At its annual meeting in Toronto this week, chief financial officer David Horsley delivered a presentation called "Standing Tall" that emphasized Sino-Forest's "culture of accountability." Among the efforts to promote its clean books, Fred Clifford of Ernst & Young - the lead on accounting firm Ernst & Young's audit team for Sino-Forest - was in attendance to answer questions.

Although the company's stock dropped sharply Thursday, it has been trending down for some time. After peaking in late March, the shares have fallen steadily since, now down 43 per cent in Canada from that 2011 high.

On May 25, Sino-Forest issued a news release saying it was not aware of any reason for its share price decline. "We have a 16-year track record of outstanding operating and financial performance and our corporate governance and transparency is of the highest standards," co-founder and chief executive officer Allen Chan in a statement.

Analysts have also defended the company. On May 13, RBC Dominion Securities noted that the falling shares represented a "significant buying opportunity" and Dundee Securities said Sino-Forest was the "remaining class act" among its competitors.

But the company has also had its problems. Last month, Sino-Forest announced that its first-quarter financial results had been delayed and would be announced June 14 after a 30-day extension from the Canadian Securities Administrators. The company said it requested a delay because of its transition to a new set of accounting standards.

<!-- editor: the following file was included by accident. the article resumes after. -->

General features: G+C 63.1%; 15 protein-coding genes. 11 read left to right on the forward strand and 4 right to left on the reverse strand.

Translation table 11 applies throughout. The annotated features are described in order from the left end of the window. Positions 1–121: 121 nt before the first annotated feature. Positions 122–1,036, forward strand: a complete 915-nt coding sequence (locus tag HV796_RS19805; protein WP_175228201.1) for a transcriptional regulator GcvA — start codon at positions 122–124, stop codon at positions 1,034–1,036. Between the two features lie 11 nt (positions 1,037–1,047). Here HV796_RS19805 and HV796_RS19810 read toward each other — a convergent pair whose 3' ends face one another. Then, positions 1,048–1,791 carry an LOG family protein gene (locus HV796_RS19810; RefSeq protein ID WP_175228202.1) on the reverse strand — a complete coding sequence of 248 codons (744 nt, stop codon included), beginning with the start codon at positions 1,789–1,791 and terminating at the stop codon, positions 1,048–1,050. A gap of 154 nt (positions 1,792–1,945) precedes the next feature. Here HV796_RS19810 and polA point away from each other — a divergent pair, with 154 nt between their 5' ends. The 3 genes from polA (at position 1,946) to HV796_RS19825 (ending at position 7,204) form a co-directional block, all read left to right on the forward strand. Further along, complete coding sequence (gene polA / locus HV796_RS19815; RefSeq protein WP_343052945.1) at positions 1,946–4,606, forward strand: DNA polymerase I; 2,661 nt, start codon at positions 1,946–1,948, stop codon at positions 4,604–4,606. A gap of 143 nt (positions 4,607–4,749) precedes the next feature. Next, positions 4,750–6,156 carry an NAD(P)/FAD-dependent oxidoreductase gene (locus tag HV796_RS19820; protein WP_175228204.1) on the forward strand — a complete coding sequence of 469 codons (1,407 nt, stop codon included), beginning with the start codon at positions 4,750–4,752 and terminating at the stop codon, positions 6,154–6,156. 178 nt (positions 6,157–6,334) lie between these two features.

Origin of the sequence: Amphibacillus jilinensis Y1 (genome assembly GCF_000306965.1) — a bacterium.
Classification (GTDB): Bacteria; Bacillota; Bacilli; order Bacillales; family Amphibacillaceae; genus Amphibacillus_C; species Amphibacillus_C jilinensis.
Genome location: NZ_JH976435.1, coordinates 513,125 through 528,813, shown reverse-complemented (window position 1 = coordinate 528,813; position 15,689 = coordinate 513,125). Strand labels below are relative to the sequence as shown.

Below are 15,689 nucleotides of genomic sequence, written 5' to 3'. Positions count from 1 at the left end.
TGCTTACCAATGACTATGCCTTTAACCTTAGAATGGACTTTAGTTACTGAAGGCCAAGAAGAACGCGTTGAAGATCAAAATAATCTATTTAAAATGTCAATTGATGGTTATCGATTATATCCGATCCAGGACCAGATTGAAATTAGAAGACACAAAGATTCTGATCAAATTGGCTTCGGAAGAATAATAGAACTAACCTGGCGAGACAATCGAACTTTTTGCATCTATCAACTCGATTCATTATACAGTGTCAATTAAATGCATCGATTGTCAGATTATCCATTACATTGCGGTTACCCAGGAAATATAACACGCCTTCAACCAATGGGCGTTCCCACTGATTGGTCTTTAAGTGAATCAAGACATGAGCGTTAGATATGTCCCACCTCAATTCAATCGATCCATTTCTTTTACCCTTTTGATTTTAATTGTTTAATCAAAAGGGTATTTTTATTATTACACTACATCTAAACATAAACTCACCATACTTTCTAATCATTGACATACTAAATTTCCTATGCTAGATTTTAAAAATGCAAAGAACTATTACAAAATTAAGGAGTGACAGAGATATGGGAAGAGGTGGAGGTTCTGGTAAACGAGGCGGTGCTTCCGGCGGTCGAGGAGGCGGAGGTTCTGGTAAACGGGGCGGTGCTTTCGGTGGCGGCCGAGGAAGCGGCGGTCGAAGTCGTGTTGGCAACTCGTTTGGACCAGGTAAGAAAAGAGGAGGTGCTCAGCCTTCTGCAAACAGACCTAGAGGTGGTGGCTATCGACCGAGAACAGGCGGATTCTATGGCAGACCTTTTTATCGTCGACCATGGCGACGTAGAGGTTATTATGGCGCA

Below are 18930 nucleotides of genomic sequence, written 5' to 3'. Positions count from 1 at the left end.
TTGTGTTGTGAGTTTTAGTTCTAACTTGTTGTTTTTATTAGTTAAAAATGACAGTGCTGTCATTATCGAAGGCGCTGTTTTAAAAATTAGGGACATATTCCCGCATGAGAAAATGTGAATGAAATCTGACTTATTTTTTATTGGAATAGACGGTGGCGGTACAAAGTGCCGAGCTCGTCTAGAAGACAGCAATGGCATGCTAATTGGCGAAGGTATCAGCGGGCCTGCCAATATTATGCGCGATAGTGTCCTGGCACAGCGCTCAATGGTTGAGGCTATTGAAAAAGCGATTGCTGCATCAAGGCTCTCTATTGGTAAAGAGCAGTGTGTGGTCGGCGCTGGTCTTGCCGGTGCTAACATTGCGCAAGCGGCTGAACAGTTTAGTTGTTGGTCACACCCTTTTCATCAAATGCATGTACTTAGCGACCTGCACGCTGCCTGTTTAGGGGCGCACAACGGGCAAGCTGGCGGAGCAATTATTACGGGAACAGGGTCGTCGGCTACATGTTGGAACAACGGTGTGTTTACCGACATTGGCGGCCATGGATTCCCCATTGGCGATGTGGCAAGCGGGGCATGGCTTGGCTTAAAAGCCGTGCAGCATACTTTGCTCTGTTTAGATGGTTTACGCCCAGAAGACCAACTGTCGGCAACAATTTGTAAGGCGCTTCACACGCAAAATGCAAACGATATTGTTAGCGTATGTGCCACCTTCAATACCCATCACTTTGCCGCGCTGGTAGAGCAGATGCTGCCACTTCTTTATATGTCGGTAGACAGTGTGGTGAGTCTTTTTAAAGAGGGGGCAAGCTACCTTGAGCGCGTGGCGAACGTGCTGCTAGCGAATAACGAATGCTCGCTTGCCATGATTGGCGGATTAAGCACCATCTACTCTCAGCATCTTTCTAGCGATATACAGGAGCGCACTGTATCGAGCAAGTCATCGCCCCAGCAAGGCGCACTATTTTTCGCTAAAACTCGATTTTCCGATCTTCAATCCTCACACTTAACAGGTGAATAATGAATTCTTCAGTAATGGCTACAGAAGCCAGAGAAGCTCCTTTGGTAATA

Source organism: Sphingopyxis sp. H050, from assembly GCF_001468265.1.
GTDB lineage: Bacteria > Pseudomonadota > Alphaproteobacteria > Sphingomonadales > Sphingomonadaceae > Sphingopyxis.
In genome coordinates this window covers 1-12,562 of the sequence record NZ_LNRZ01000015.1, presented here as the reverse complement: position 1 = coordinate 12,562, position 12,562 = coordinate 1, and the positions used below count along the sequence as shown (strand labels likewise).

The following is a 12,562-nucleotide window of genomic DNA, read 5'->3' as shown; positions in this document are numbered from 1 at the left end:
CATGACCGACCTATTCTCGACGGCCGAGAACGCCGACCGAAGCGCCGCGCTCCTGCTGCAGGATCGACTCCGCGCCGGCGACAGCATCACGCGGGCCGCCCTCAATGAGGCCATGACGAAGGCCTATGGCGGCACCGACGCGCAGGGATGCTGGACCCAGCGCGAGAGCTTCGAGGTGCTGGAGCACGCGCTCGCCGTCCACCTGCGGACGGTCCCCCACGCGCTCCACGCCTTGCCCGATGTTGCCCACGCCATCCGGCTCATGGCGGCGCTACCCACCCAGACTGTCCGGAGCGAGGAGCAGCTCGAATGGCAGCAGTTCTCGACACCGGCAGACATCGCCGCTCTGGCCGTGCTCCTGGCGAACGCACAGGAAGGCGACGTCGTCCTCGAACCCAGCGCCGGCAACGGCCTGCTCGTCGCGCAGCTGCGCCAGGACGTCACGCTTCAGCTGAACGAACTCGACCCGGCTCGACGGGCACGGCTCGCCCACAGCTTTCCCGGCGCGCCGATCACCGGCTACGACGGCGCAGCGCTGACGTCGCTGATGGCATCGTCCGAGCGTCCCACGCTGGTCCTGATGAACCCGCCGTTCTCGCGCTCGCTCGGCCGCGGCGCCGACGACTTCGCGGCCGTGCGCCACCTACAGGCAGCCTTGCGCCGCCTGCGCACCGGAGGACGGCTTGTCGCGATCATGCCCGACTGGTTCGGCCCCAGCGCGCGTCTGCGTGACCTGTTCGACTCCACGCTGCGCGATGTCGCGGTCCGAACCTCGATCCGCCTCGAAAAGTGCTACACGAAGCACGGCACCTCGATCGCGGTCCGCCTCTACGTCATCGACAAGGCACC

Sino-Forest isn't the first Chinese forestry company to come under scrutiny. China Forestry, which was listed in Hong Kong, had falsified logging permits, according to a mid-May report by an independent committee of the company's board.

Cathay Forest, which is worth about $50-million in market capitalization and is listed on the TSX Venture Exchange, also had its stock suspended in late January. The company is now attempting to sort out various issues, including financial investments and forestry certificates for a plantation in China. It has not yet filed 2010 financial results.

Chinese companies trading in North America have come under growing scrutiny from regulators and investors. The U.S. Securities and Exchange Commission began an investigation last year into the use of reverse takeovers, in which a closely held firm becomes public by purchasing a shell company that already trades. The Bloomberg Chinese Reverse Mergers Index of U.S.-listed stocks has retreated more than 40 per cent since November.

Sino-Forest was co-founded by Mr. Chan and Kai Kit Poon. Mr. Chan had worked as a hotel developer in China and was previously a Hong Kong government manager in land development. Mr. Poon, the president, had spent 15 years as an engineer with the Chinese government in the Guangdong Forestry Bureau, the province that borders on Hong Kong.

The company has been listed in Canada since 1995, and as of mid-May about 10 per cent of the company's shares outstanding had been sold short by investors.

The company has a complicated structure. According to its 2010 annual information form, it has 63 subsidiaries. Of these, 41 are registered or incorporated in China, 16 in the British Virgin Islands, two in New Zealand, one in Hong Kong, one in Barbados, one in Bermuda and one in Suriname.

With files from Boyd Erman and Tara Perkins